The ability for people to look at the diagram rather than reading through written documents has absolutely saved so much time, and as a result, money. For our due diligence process, I can't give a written manual to the kind of employee I have for this work and expect that employee to follow it. There's no way. Without Lucidchart, the whole project of having that employee do due diligence kind of dies because I don't have a way to show them that this is how to follow this workflow. If I'm paying somebody $12 an hour, I'm not going to expect them to be proficient at reading a technical manual. That would be a huge learning curve, but almost anyone can read a flow chart. I worked at fast food when I was 16, and I had flow charts on how to do stuff. You can give that to somebody who's very low-skilled and have them working above their skill level. It is a tool for employee growth in a way because you're able to give somebody a task that might be out of their pay grade and grow them into that role because you're able to explain it more simply.

It has definitely helped us in realizing efficiencies in our projects. Just yesterday, I was working on this due diligence project. We buy land, and when we get any land under contract, we have a period of time where we have to go and assess the land and decide if we want to buy it. It seems like you have to be an expert to do it, but it's really following a mental checklist. I got with my guy who does that, and I said, "I need you to tell me every question that you need to be answered in order to tell me if we can buy this land." He was like, "Well, this one, no." I was like, "No, you need to tell me every single question, and we'll get it on the chart." Doing that, I realized that sometimes, he's sending people out to look at stuff that he knows we can't build on. I was like, "They shouldn't be going out to look at that if you know that we can't build on it." That's an employee who is more highly paid than the person is who is going out to look at the land. That person is wasting two to three hours of their time to drive out and look at a lot that may not be buildable. That was just yesterday, and that's going to save us thousands of dollars. That's a huge time saving, which is time and money.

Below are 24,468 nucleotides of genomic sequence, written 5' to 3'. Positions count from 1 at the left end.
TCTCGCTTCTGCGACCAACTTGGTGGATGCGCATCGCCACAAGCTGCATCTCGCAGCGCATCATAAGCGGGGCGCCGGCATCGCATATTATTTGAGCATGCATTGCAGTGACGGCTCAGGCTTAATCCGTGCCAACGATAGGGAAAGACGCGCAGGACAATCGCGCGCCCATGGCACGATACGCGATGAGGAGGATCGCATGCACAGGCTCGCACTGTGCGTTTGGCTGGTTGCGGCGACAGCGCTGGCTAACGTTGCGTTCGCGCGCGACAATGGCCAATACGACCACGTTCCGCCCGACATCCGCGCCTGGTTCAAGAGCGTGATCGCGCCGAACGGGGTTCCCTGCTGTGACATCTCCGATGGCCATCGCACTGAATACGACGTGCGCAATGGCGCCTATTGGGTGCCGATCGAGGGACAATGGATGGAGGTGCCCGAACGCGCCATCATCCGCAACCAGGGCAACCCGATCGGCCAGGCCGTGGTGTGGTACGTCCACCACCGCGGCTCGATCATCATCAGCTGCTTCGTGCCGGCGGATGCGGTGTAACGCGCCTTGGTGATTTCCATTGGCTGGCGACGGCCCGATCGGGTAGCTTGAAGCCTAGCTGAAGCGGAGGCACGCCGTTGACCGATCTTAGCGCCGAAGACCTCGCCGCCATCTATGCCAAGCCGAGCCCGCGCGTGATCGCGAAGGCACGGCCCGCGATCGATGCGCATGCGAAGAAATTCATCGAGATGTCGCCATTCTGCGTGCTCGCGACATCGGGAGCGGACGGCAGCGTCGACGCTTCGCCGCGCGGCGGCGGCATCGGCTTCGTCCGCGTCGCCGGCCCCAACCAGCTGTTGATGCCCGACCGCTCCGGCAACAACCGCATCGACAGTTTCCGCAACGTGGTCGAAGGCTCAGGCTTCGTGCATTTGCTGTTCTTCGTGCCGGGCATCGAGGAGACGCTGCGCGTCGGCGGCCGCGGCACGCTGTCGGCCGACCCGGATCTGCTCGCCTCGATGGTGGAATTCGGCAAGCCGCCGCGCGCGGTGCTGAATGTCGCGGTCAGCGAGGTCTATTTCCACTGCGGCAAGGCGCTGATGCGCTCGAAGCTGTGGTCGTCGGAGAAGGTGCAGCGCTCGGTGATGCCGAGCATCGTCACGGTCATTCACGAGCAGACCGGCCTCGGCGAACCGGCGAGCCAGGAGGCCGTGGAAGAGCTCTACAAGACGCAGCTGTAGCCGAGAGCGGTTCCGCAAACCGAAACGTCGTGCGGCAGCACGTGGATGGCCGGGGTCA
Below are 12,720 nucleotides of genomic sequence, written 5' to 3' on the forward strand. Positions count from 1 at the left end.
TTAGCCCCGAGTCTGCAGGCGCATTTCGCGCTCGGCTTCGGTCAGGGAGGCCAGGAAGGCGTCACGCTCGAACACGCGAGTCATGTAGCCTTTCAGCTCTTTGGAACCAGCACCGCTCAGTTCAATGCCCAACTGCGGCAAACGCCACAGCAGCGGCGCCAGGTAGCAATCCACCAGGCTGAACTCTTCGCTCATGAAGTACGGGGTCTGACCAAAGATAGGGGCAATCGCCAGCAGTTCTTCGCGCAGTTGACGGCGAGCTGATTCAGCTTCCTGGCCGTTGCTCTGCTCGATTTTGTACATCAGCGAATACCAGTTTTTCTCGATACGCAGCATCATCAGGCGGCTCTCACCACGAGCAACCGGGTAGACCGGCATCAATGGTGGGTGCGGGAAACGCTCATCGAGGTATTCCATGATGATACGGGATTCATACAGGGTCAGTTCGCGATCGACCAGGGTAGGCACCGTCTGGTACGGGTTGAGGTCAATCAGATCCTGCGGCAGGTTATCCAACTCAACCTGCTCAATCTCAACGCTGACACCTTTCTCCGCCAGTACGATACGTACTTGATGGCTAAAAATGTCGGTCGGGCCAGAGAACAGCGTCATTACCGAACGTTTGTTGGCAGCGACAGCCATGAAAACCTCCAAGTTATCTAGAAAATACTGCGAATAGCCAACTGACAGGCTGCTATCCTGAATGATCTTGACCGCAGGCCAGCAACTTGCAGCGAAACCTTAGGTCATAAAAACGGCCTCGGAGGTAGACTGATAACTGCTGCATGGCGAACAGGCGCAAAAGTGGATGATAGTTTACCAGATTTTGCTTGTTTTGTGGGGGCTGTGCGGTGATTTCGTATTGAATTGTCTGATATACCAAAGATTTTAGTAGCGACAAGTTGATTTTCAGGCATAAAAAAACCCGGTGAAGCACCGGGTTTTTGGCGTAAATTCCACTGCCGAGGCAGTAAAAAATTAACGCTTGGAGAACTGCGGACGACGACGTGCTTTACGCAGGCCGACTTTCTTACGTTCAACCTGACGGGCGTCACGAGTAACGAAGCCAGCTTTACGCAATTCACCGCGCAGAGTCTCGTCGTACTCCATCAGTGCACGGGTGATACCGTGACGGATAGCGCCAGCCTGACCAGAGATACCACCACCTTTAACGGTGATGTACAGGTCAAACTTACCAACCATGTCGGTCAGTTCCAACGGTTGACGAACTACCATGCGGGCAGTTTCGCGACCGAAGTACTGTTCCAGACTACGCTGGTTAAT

What is most valuable?

The ease of creating some of the maps and diagrams is most valuable. Lucidchart is just simpler and works more intuitively than other solutions that I have used in the past, such as Microsoft Visio. I am not in a creative role, but I know how to use Adobe Illustrator and other solutions like that. If I need to map out something that I've never mapped out before, and it is going to need a totally custom graphic, eight times out of 10, I'm going to go to Lucidchart rather than trying to build it in Illustrator. Its intuition and flexibility are really big features for me. 

It is very flexible. I use it for creating flow charts, processes, checklists, and if this/that or decision trees kind of things. I also use it for creating social media posts such as how to have a sales conversation with a prospective client. I like tools where you start from scratch. I know there are some great templates, but I don't really use those. I'm mostly using the start from the scratch feature, but I have used templates for things like customer journeys or to get inspiration for how complicated my campaigns should be. They have been useful situationally.